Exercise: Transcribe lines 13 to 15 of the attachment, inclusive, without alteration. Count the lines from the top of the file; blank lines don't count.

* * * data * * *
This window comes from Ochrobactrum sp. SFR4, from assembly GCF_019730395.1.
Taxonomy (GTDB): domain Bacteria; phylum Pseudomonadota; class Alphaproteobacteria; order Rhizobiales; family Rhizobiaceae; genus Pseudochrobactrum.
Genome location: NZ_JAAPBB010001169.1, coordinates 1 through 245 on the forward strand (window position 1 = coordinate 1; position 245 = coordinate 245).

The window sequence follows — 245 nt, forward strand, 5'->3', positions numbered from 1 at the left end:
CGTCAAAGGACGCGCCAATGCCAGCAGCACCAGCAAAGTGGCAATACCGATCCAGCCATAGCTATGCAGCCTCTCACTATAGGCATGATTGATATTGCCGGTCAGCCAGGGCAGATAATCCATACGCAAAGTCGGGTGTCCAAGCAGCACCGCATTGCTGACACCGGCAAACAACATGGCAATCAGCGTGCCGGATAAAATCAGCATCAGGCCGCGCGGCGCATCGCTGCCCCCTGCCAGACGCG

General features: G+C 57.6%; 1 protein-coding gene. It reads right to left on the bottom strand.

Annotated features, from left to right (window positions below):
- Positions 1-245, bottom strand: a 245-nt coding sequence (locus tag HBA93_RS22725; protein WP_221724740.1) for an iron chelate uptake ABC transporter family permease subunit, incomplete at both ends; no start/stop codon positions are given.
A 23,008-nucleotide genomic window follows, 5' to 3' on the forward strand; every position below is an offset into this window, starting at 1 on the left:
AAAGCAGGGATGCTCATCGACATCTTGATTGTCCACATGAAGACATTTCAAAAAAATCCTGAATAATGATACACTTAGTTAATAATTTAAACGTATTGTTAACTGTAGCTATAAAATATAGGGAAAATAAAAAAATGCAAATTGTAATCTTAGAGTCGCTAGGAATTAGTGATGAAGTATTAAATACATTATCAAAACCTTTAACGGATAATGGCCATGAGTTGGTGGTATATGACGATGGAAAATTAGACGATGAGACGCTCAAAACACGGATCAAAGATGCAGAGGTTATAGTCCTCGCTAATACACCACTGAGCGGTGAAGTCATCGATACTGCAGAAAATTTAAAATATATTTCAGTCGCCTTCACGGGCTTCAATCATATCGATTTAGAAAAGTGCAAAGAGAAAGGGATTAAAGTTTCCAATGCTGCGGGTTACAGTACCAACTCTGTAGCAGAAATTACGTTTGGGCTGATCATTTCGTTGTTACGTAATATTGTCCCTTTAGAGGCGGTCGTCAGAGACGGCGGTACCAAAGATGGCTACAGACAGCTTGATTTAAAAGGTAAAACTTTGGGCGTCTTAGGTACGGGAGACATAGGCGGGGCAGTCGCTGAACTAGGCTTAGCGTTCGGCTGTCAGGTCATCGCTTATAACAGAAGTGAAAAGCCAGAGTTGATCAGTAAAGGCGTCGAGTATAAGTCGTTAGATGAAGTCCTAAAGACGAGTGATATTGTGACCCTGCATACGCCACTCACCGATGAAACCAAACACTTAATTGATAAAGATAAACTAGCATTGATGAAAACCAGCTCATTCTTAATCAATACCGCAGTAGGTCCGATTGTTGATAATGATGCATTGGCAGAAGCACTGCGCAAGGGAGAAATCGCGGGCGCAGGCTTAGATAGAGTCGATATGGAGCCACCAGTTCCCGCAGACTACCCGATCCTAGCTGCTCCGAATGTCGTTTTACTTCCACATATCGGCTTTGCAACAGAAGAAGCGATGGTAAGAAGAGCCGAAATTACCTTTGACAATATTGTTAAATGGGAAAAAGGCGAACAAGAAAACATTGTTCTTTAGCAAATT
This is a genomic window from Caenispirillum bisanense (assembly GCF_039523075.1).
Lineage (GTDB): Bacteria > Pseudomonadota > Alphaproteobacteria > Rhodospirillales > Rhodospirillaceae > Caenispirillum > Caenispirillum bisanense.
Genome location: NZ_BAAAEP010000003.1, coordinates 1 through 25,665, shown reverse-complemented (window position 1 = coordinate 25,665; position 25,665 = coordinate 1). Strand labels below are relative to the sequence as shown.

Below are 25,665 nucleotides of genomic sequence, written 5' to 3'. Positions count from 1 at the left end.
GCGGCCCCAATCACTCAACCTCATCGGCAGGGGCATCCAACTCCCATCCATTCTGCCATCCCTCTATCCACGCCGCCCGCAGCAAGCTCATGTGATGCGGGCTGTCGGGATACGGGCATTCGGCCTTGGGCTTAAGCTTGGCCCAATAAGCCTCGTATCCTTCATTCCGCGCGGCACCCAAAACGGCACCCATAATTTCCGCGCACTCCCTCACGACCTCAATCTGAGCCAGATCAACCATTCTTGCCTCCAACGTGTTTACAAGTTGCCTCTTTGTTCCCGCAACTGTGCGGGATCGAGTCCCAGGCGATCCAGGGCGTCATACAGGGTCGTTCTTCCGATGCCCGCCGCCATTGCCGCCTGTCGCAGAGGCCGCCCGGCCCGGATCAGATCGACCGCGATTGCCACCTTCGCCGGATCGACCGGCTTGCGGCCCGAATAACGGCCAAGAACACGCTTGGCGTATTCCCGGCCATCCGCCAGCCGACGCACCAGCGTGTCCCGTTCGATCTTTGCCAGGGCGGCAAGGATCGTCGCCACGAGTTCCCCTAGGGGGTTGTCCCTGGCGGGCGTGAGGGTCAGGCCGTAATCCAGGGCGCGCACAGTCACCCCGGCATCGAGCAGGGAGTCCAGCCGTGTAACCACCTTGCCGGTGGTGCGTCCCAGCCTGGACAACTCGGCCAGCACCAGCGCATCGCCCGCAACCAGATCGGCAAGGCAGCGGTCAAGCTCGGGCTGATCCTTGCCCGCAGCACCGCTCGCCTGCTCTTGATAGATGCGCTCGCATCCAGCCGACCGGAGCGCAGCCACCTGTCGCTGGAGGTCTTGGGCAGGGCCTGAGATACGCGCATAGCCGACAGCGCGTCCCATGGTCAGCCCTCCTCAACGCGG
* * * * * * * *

Genome location: NZ_BAAAEP010000003.1, coordinates 1 through 25,665, shown reverse-complemented (window position 1 = coordinate 25,665; position 25,665 = coordinate 1). Strand labels below are relative to the sequence as shown.

Below are 25,665 nucleotides of genomic sequence, written 5' to 3'. Positions count from 1 at the left end.
GCGGCCCCAATCACTCAACCTCATCGGCAGGGGCATCCAACTCCCATCCATTCTGCCATCCCTCTATCCACGCCGCCCGCAGCAAGCTCATGTGATGCGGGCTGTCGGGATACGGGCATTCGGCCTTGGGCTTAAGCTTGGCCCAATAAGCCTCGTATCCTTCATTCCGCGCGGCACCCAAAACGGCACCCATAATTTCCGCGCACTCCCTCACGACCTCAATCTGAGCCAGATCAACCATTCTTGCCTCCAACGTGTTTACAAGTTGCCTCTTTGTTCCCGCAACTGTGCGGGATCGAGTCCCAGGCGATCCAGGGCGTCATACAGGGTCGTTCTTCCGATGCCCGCCGCCATTGCCGCCTGTCGCAGAGGCCGCCCGGCCCGGATCAGATCGACCGCGATTGCCACCTTCGCCGGATCGACCGGCTTGCGGCCCGAATAACGGCCAAGAACACGCTTGGCGTATTCCCGGCCATCCGCCAGCCGACGCACCAGCGTGTCCCGTTCGATCTTTGCCAGGGCGGCAAGGATCGTCGCCACGAGTTCCCCTAGGGGGTTGTCCCTGGCGGGCGTGAGGGTCAGGCCGTAATCCAGGGCGCGCACAGTCACCCCGGCATCGAGCAGGGAGTCCAGCCGTGTAACCACCTTGCCGGTGGTGCGTCCCAGCCTGGACAACTCGGCCAGCACCAGCGCATCGCCCGCAACCAGATCGGCAAGGCAGCGGTCAAGCTCGGGCTGATCCTTGCCCGCAGCACCGCTCGCCTGCTCTTGATAGATGCGCTCGCATCCAGCCGACCGGAGCGCAGCCACCTGTCGCTGGAGGTCTTGGGCAGGGCCTGAGATACGCGCATAGCCGACAGCGCGTCCCATGGTCAGCCCTCCTCAACGCGG